UK holidaymakers have a total of £130m worth of travel vouchers to use up before 30 September 2022 or risk losing their money.
The Civil Aviation Authority (CAA) has warned travellers that credit notes issued by holiday companies and airlines when their trips were cancelled in 2020 due to the pandemic are set to expire next year.
Thousands of customers were encouraged to accept credit instead of refunds at the time, as tour operators and travel agents buckled under the pressure of dealing with a huge number of cancellations due to countries around the world shutting their borders in an attempt to curb the spread of coronavirus.
Michael Budge, Head of Atol at the UK Civil Aviation Authority, said: “With over £130m of Atol refund credit notes yet to be redeemed, and international travel opening up again, we want to remind consumers to redeem any unused credits to make sure they do not lose out.”
In July 2020, it was announced that consumers who accepted refund credit notes for cancelled Atol-protected holidays would continue to be covered by the Atol scheme.
This protection applied to vouchers issued from 10 March 2020, and meant if the company a holidaymaker had booked through went bust, they wouldn’t lose their money.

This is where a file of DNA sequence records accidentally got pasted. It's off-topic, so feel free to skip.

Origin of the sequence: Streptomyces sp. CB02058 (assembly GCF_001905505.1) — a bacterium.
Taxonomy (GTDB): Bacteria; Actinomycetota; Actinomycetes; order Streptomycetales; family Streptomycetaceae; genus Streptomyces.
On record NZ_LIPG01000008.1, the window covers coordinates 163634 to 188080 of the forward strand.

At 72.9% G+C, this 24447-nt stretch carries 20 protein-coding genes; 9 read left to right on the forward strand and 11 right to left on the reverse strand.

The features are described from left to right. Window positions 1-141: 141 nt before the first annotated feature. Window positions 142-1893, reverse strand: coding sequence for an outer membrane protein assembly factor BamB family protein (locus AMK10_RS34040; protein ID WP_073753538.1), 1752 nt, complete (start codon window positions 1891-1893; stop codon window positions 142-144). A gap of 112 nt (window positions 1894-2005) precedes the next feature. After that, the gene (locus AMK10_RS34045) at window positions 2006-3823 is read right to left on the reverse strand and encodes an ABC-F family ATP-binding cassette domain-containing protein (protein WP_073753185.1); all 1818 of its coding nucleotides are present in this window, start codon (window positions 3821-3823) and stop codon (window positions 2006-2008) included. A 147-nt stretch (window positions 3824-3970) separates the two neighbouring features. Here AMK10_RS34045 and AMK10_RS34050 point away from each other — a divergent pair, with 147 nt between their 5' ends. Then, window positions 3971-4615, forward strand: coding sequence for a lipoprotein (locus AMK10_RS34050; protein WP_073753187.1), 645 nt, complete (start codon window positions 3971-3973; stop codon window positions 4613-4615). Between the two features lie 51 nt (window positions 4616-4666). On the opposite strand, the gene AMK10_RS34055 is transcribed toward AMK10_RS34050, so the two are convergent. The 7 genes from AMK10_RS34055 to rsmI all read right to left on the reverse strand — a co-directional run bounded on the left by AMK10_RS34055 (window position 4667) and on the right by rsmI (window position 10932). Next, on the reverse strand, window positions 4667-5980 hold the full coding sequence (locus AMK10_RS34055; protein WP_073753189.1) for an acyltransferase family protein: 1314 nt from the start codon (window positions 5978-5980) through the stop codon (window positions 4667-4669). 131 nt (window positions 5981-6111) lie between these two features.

However, the CAA has said that, from midnight on 19 December 2021, Atol holders will no longer be able to issue Atol-protected refund credit notes for holidays cancelled due to the pandemic.
Travellers who have already accepted Atol-protected vouchers between 10 March 2020 and 19 December 2021 remain unaffected by the change.
“Refund credit notes have been a fantastic tool to reassure consumers and support the industry,” said Mr Budge.
“The decision to end the scheme reflects the changing of international travel restrictions with significantly increased demand from consumers over recent months due to the opening up of more destinations.”
Consumers are also being reminded that, along with redeeming a valid refund credit note for a new booking, they can request a cash refund for their cancelled trip at any point.
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